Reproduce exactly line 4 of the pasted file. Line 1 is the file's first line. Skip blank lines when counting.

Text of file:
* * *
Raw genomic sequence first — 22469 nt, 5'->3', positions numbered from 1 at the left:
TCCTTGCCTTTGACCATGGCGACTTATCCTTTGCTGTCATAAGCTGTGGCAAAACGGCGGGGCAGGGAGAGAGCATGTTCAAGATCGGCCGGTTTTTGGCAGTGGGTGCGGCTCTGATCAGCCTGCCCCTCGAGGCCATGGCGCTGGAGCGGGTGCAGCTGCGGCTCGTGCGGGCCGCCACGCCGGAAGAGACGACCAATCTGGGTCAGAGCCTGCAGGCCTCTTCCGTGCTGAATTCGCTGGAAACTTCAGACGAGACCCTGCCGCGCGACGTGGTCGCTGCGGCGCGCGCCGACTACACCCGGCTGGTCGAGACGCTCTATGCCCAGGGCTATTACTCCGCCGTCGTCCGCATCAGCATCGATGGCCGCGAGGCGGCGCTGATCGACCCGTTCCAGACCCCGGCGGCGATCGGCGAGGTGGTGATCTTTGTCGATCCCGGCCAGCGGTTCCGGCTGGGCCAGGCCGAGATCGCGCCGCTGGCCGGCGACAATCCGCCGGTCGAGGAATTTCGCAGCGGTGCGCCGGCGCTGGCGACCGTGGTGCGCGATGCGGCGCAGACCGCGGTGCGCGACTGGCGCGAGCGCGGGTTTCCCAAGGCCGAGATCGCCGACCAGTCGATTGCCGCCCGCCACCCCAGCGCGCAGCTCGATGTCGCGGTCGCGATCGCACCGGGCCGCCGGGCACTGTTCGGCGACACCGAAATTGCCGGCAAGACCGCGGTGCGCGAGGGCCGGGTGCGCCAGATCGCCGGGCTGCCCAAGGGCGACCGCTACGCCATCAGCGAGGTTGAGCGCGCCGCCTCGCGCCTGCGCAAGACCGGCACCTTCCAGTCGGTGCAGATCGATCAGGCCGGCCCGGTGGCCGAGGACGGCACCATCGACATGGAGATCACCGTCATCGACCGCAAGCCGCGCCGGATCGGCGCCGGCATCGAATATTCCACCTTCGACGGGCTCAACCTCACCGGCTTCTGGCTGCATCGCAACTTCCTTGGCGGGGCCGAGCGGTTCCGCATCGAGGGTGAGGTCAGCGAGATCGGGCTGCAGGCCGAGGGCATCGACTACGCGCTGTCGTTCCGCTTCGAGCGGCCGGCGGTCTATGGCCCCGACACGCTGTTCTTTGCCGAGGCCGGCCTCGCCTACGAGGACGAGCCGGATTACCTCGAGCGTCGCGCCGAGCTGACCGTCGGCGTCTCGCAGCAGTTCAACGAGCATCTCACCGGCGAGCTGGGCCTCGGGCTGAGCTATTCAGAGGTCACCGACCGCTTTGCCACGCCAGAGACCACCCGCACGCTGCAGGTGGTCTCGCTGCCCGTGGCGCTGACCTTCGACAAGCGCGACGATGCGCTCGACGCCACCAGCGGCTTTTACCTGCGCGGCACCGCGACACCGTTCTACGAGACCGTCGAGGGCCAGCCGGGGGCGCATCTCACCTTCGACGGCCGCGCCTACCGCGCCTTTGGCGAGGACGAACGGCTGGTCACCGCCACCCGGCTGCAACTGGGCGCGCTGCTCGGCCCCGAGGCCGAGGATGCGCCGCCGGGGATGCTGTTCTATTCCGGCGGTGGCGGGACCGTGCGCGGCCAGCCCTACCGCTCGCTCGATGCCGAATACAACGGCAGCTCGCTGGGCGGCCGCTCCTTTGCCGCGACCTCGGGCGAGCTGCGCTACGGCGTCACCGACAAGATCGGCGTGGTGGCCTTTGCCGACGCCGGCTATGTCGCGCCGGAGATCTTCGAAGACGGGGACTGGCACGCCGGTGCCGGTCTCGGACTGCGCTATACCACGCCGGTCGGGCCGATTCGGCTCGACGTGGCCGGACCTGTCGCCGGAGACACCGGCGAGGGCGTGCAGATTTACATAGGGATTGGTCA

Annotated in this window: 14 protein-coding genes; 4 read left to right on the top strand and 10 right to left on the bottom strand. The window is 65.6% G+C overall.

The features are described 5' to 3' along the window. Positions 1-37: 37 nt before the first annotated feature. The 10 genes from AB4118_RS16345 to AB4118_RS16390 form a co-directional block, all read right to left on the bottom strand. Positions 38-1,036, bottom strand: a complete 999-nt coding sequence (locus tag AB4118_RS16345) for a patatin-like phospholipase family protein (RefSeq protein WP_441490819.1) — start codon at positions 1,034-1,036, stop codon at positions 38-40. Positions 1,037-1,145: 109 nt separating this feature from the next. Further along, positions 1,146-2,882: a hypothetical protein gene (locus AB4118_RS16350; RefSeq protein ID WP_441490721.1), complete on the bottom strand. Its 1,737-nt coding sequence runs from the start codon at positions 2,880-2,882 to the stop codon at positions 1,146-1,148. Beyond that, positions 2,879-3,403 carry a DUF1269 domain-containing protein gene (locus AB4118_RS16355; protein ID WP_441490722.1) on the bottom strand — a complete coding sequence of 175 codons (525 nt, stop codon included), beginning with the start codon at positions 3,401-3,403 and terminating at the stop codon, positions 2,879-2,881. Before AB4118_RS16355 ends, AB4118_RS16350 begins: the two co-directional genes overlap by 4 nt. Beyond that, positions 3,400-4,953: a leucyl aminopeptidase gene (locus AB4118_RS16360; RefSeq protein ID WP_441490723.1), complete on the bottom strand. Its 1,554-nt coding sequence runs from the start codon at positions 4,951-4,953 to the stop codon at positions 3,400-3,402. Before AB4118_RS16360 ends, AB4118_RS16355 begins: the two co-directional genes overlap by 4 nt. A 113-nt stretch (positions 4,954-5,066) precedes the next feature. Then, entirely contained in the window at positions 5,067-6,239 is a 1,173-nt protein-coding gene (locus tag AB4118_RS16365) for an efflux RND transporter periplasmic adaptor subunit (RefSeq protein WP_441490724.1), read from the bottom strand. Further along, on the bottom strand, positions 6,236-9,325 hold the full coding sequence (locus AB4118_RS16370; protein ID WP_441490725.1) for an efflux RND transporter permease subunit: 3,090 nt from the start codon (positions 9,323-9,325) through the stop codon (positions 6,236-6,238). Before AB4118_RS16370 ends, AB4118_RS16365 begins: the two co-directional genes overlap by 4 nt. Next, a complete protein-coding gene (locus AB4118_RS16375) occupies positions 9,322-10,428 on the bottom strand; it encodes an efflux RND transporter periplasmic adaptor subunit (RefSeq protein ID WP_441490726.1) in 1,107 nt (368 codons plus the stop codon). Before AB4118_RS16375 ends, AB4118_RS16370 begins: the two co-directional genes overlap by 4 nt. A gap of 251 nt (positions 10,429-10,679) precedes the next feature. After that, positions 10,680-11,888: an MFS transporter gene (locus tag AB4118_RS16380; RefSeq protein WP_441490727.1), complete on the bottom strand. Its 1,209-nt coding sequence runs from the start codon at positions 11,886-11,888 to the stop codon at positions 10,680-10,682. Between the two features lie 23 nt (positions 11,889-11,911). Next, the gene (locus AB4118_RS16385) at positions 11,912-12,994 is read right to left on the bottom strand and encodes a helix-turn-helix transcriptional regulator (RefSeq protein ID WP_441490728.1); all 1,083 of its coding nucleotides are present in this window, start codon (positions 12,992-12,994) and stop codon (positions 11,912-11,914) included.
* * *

The features are described 5' to 3' along the window. Positions 1-37: 37 nt before the first annotated feature. The 10 genes from AB4118_RS16345 to AB4118_RS16390 form a co-directional block, all read right to left on the bottom strand. Positions 38-1,036, bottom strand: a complete 999-nt coding sequence (locus tag AB4118_RS16345) for a patatin-like phospholipase family protein (RefSeq protein WP_441490819.1) — start codon at positions 1,034-1,036, stop codon at positions 38-40. Positions 1,037-1,145: 109 nt separating this feature from the next. Further along, positions 1,146-2,882: a hypothetical protein gene (locus AB4118_RS16350; RefSeq protein ID WP_441490721.1), complete on the bottom strand. Its 1,737-nt coding sequence runs from the start codon at positions 2,880-2,882 to the stop codon at positions 1,146-1,148. Beyond that, positions 2,879-3,403 carry a DUF1269 domain-containing protein gene (locus AB4118_RS16355; protein ID WP_441490722.1) on the bottom strand — a complete coding sequence of 175 codons (525 nt, stop codon included), beginning with the start codon at positions 3,401-3,403 and terminating at the stop codon, positions 2,879-2,881. Before AB4118_RS16355 ends, AB4118_RS16350 begins: the two co-directional genes overlap by 4 nt. Beyond that, positions 3,400-4,953: a leucyl aminopeptidase gene (locus AB4118_RS16360; RefSeq protein ID WP_441490723.1), complete on the bottom strand. Its 1,554-nt coding sequence runs from the start codon at positions 4,951-4,953 to the stop codon at positions 3,400-3,402. Before AB4118_RS16360 ends, AB4118_RS16355 begins: the two co-directional genes overlap by 4 nt. A 113-nt stretch (positions 4,954-5,066) precedes the next feature. Then, entirely contained in the window at positions 5,067-6,239 is a 1,173-nt protein-coding gene (locus tag AB4118_RS16365) for an efflux RND transporter periplasmic adaptor subunit (RefSeq protein WP_441490724.1), read from the bottom strand. Further along, on the bottom strand, positions 6,236-9,325 hold the full coding sequence (locus AB4118_RS16370; protein ID WP_441490725.1) for an efflux RND transporter permease subunit: 3,090 nt from the start codon (positions 9,323-9,325) through the stop codon (positions 6,236-6,238). Before AB4118_RS16370 ends, AB4118_RS16365 begins: the two co-directional genes overlap by 4 nt. Next, a complete protein-coding gene (locus AB4118_RS16375) occupies positions 9,322-10,428 on the bottom strand; it encodes an efflux RND transporter periplasmic adaptor subunit (RefSeq protein ID WP_441490726.1) in 1,107 nt (368 codons plus the stop codon). Before AB4118_RS16375 ends, AB4118_RS16370 begins: the two co-directional genes overlap by 4 nt. A gap of 251 nt (positions 10,429-10,679) precedes the next feature. After that, positions 10,680-11,888: an MFS transporter gene (locus tag AB4118_RS16380; RefSeq protein WP_441490727.1), complete on the bottom strand. Its 1,209-nt coding sequence runs from the start codon at positions 11,886-11,888 to the stop codon at positions 10,680-10,682. Between the two features lie 23 nt (positions 11,889-11,911). Next, the gene (locus AB4118_RS16385) at positions 11,912-12,994 is read right to left on the bottom strand and encodes a helix-turn-helix transcriptional regulator (RefSeq protein ID WP_441490728.1); all 1,083 of its coding nucleotides are present in this window, start codon (positions 12,992-12,994) and stop codon (positions 11,912-11,914) included.